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Dutch popular rejection of the EU-Ukraine Association Agreement: a self-inflicted wound

For everybody who knows a bit about the EU, the nationwide, expensive and low-turnout Dutch plebiscite on this EU-Ukraine contract looks in itself rather odd.

Ukrainian students gather in Kiev to back Ukraine's cause in Dutch referendum, April5,2016. Sergei Chuzavkov / Press Association. All rights reserved.On 6 April 2016, the Netherlands held a national referendum where the Dutch people were asked speak out for or against the EU’s Association Agreement with Ukraine – a large treaty between Brussels and Kyiv, signed in 2014 and ratified in 2015. As expected, the Association enemies won the referendum with approximately two thirds speaking out against, and circa one in favor. Yet, for everybody who knows a bit about the EU, the nationwide, expensive and low-turnout Dutch plebiscite on this EU-Ukraine contract looks itself odd.

Why was the Dutch referendum such an unusual procedure? The European Community/Union has, during the last 60 years, concluded dozens of association, free-trade, stabilization and cooperation agreements with countries around the world ranging from South Africa to Chile. Association and similar arrangements are neither new nor exceptional, but an old, standard tool of EU foreign policy, and practiced by other international organizations too. They are, for good reasons, mostly ignored by the general public in Europe and elsewhere.

It is true that the recent Association Agreements with Ukraine, Moldova and Georgia are larger than previous such EU treaties. These three agreements include provisions for establishing, between the three countries and the Union, so-called Deep and Comprehensive Free Trade Areas. While one can thus make an argument that these treaties have novel features, this is still hardly enough ground for elevating the EU-Ukraine Association Agreement to an issue suitable for a national referendum. In view of the relative inconsequentiality of the EU’s association agreements for the Netherlands’ future, organizing a popular vote on one of these treaties is bizarre.

This is even more so as the EU’s new agreement with Ukraine – like those with Moldova and Georgia – does not include an explicit EU membership perspective. Although large, these three new European covenants thus remain classical international treaties that, so far, do not envisage a fundamental change of the EU itself. Why did Dutch citizens care to vote on an EU association agreement that does not mention a membership perspective? It would make more sense, instead, to hold referenda on the EU’s older association agreements with Turkey or the western Balkan states that do include membership perspectives, and are thus potentially more consequential for Dutch citizens.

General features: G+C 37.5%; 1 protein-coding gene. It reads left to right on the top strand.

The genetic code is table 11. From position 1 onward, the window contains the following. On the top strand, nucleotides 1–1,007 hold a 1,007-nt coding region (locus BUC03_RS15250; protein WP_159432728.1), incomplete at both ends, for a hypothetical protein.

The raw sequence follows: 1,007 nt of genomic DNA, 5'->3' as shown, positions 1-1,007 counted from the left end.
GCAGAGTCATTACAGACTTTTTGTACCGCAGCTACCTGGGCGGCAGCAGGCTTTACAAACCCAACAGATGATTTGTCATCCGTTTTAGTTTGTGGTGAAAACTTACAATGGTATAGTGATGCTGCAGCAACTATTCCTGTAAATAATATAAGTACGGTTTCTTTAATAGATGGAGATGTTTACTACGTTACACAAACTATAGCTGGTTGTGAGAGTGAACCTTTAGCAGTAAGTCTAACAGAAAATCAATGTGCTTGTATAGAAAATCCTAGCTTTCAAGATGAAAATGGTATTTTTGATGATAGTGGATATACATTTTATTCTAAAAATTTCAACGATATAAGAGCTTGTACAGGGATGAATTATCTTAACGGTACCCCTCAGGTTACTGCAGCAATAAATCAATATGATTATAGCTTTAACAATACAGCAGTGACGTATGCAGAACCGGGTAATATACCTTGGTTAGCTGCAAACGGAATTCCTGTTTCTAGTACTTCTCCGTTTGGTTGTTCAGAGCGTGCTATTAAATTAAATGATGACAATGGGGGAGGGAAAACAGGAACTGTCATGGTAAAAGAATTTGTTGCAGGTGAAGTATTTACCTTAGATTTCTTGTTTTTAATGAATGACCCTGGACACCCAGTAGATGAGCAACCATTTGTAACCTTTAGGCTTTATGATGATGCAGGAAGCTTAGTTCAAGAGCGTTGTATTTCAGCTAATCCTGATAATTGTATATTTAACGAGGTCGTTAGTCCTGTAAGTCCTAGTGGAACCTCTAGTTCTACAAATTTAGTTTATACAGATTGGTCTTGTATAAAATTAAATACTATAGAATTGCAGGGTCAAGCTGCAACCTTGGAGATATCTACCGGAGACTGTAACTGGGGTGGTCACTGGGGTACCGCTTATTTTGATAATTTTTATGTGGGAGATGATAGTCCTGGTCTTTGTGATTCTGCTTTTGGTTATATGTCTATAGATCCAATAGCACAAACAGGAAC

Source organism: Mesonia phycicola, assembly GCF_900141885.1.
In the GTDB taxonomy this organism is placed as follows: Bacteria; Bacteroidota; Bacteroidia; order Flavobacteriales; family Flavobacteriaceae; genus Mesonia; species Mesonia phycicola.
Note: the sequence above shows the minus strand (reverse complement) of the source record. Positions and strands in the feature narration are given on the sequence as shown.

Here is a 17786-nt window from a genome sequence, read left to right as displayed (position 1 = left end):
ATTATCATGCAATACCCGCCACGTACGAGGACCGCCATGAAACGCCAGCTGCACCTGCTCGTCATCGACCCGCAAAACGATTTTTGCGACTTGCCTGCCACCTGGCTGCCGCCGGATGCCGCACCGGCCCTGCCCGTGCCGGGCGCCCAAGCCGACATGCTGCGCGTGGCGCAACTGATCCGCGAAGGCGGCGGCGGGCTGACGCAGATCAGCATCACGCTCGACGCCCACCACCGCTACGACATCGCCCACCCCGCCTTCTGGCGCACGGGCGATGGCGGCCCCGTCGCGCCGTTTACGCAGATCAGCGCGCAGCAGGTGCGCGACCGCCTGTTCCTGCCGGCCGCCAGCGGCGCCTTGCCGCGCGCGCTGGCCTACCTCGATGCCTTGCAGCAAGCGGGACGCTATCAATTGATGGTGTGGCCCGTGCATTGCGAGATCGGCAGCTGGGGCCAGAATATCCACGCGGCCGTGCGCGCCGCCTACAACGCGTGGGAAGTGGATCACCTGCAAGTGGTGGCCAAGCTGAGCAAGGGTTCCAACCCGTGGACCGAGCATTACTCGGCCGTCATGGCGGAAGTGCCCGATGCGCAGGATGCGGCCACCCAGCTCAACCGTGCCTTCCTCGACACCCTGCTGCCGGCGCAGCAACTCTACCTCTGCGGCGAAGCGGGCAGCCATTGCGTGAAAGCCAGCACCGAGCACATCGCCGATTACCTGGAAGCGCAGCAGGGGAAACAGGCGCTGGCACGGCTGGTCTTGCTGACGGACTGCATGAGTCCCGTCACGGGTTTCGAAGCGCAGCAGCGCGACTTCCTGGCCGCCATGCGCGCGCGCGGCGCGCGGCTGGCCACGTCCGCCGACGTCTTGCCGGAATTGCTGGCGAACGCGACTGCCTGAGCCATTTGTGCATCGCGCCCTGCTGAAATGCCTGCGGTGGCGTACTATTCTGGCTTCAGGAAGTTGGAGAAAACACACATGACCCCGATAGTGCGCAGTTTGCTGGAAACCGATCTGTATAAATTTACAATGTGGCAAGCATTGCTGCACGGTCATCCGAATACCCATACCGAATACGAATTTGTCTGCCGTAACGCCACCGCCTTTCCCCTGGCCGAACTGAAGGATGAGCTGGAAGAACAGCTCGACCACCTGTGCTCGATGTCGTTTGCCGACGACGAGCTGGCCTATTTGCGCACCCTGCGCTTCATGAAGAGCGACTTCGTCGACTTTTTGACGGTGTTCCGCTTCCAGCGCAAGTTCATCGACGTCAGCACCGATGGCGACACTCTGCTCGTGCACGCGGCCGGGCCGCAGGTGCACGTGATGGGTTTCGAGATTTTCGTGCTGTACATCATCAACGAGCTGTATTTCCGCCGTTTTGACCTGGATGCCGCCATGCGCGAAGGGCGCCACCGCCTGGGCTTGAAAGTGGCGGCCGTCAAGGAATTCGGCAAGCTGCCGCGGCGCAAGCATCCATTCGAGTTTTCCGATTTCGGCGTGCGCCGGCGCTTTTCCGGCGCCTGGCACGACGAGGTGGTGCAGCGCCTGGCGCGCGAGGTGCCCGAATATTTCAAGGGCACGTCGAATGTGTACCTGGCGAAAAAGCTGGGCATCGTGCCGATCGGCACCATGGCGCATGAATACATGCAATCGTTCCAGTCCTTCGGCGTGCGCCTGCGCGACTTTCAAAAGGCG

It is true that one day Ukraine could become a member of the Union, and that many Ukrainians see this Agreement as a stepping stone towards EU accession – even though they know that this can only happen in the distant future. It is also true that each new member country of the EU changes the Union to one degree or another, as well as, indirectly, also the Netherlands’ location in world affairs. Yet, why had neither Holland, nor any other member state of the EU so far bothered to conduct a popular vote on the accession of other countries to the EC/EU? Why had the Dutch apparently not cared enough about the simultaneous accession of 10 East European countries in 2004/2007 to the EU, yet they, on 6 April 2016, expressed their national will on a mere foreign treaty of the EU with another East European country?

Over the last two years, pro-Kremlin Russian and other enemies of the Ukrainian nation have been proclaiming loudly that the EU’s Association Agreement with Kyiv violates Russian interests, and thus destabilizes European security. Yet, this Agreement is mainly about trade, and not an anti-Russian pact. It does not prevent Ukraine from having free-trade and other far-reaching agreements with third parties, including Russia. Russia’s wish that Ukraine should enter a Moscow-dominated trade and customs bloc, like the recently established Eurasian Economic Union, never had any significant support among Ukraine’s political elite, not even in the former pro-Russian administrations of Ukrainian presidents Leonid Kuchma and Viktor Yanukovych.

The Kremlin too late, in the process, signaled its unexpected opposition to Kyiv’s association with Brussels. Instead, it had earlier signaled its consent to Ukraine even entering the EU, and for years simply ignored Ukraine’s negotiations of the treaty with the EU. Only in 2013, after the Agreement had been already fully formulated and initialed, did Russia come out strongly against it. As EU officials will confirm, the Kremlin’s claims about allegedly large Russian losses from Ukraine’s association with the EU are hyperbolic. Moscow’s loudly pronounced fears are disproportionate to the treaty’s actual repercussions for Russian-Ukrainian trade – which has recently, because of the war, been reduced to a minimum anyway. Russia’s economic damage from its aggressive reaction to the Association Agreement already exceeds by far any losses it may be suffering from the treaty’s implementation.